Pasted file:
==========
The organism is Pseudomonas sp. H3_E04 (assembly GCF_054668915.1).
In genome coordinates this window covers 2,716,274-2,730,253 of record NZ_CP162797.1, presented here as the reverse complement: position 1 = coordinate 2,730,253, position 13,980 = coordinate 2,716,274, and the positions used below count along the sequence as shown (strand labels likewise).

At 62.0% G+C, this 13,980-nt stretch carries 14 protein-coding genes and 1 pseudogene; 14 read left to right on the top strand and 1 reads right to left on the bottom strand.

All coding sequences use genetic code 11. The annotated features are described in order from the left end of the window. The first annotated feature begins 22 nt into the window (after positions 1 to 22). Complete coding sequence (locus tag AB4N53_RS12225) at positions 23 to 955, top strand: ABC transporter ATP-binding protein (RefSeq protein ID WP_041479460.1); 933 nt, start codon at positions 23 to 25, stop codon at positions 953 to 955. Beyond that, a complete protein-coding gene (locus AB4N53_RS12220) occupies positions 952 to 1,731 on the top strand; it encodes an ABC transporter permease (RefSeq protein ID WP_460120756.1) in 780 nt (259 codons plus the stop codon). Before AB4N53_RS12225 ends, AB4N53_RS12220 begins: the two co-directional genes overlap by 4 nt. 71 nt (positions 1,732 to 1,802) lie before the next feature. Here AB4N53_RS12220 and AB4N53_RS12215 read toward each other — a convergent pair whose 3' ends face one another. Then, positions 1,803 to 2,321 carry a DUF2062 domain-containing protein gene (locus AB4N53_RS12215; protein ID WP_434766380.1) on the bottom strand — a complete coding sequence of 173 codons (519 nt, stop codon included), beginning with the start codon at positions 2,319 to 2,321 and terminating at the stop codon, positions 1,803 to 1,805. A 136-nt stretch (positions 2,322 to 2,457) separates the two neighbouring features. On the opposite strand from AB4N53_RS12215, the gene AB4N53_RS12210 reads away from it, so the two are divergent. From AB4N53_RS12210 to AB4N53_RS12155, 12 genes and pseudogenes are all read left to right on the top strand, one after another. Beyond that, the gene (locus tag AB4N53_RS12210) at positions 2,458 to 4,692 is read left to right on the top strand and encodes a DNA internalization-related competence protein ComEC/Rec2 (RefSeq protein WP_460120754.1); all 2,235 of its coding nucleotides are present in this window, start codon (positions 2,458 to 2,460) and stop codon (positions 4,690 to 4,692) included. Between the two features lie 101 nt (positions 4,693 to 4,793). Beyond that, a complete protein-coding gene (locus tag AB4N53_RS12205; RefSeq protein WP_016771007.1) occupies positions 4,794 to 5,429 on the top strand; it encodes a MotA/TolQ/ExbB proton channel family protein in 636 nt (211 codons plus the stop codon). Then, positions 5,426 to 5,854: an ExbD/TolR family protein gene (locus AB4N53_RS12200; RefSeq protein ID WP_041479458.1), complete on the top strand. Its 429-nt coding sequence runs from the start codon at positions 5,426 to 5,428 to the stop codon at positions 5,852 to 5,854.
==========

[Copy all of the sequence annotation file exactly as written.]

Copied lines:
The organism is Pseudomonas sp. H3_E04 (assembly GCF_054668915.1).
In genome coordinates this window covers 2,716,274-2,730,253 of record NZ_CP162797.1, presented here as the reverse complement: position 1 = coordinate 2,730,253, position 13,980 = coordinate 2,716,274, and the positions used below count along the sequence as shown (strand labels likewise).

At 62.0% G+C, this 13,980-nt stretch carries 14 protein-coding genes and 1 pseudogene; 14 read left to right on the top strand and 1 reads right to left on the bottom strand.

All coding sequences use genetic code 11. The annotated features are described in order from the left end of the window. The first annotated feature begins 22 nt into the window (after positions 1 to 22). Complete coding sequence (locus tag AB4N53_RS12225) at positions 23 to 955, top strand: ABC transporter ATP-binding protein (RefSeq protein ID WP_041479460.1); 933 nt, start codon at positions 23 to 25, stop codon at positions 953 to 955. Beyond that, a complete protein-coding gene (locus AB4N53_RS12220) occupies positions 952 to 1,731 on the top strand; it encodes an ABC transporter permease (RefSeq protein ID WP_460120756.1) in 780 nt (259 codons plus the stop codon). Before AB4N53_RS12225 ends, AB4N53_RS12220 begins: the two co-directional genes overlap by 4 nt. 71 nt (positions 1,732 to 1,802) lie before the next feature. Here AB4N53_RS12220 and AB4N53_RS12215 read toward each other — a convergent pair whose 3' ends face one another. Then, positions 1,803 to 2,321 carry a DUF2062 domain-containing protein gene (locus AB4N53_RS12215; protein ID WP_434766380.1) on the bottom strand — a complete coding sequence of 173 codons (519 nt, stop codon included), beginning with the start codon at positions 2,319 to 2,321 and terminating at the stop codon, positions 1,803 to 1,805. A 136-nt stretch (positions 2,322 to 2,457) separates the two neighbouring features. On the opposite strand from AB4N53_RS12215, the gene AB4N53_RS12210 reads away from it, so the two are divergent. From AB4N53_RS12210 to AB4N53_RS12155, 12 genes and pseudogenes are all read left to right on the top strand, one after another. Beyond that, the gene (locus tag AB4N53_RS12210) at positions 2,458 to 4,692 is read left to right on the top strand and encodes a DNA internalization-related competence protein ComEC/Rec2 (RefSeq protein WP_460120754.1); all 2,235 of its coding nucleotides are present in this window, start codon (positions 2,458 to 2,460) and stop codon (positions 4,690 to 4,692) included. Between the two features lie 101 nt (positions 4,693 to 4,793). Beyond that, a complete protein-coding gene (locus tag AB4N53_RS12205; RefSeq protein WP_016771007.1) occupies positions 4,794 to 5,429 on the top strand; it encodes a MotA/TolQ/ExbB proton channel family protein in 636 nt (211 codons plus the stop codon). Then, positions 5,426 to 5,854: an ExbD/TolR family protein gene (locus AB4N53_RS12200; RefSeq protein ID WP_041479458.1), complete on the top strand. Its 429-nt coding sequence runs from the start codon at positions 5,426 to 5,428 to the stop codon at positions 5,852 to 5,854.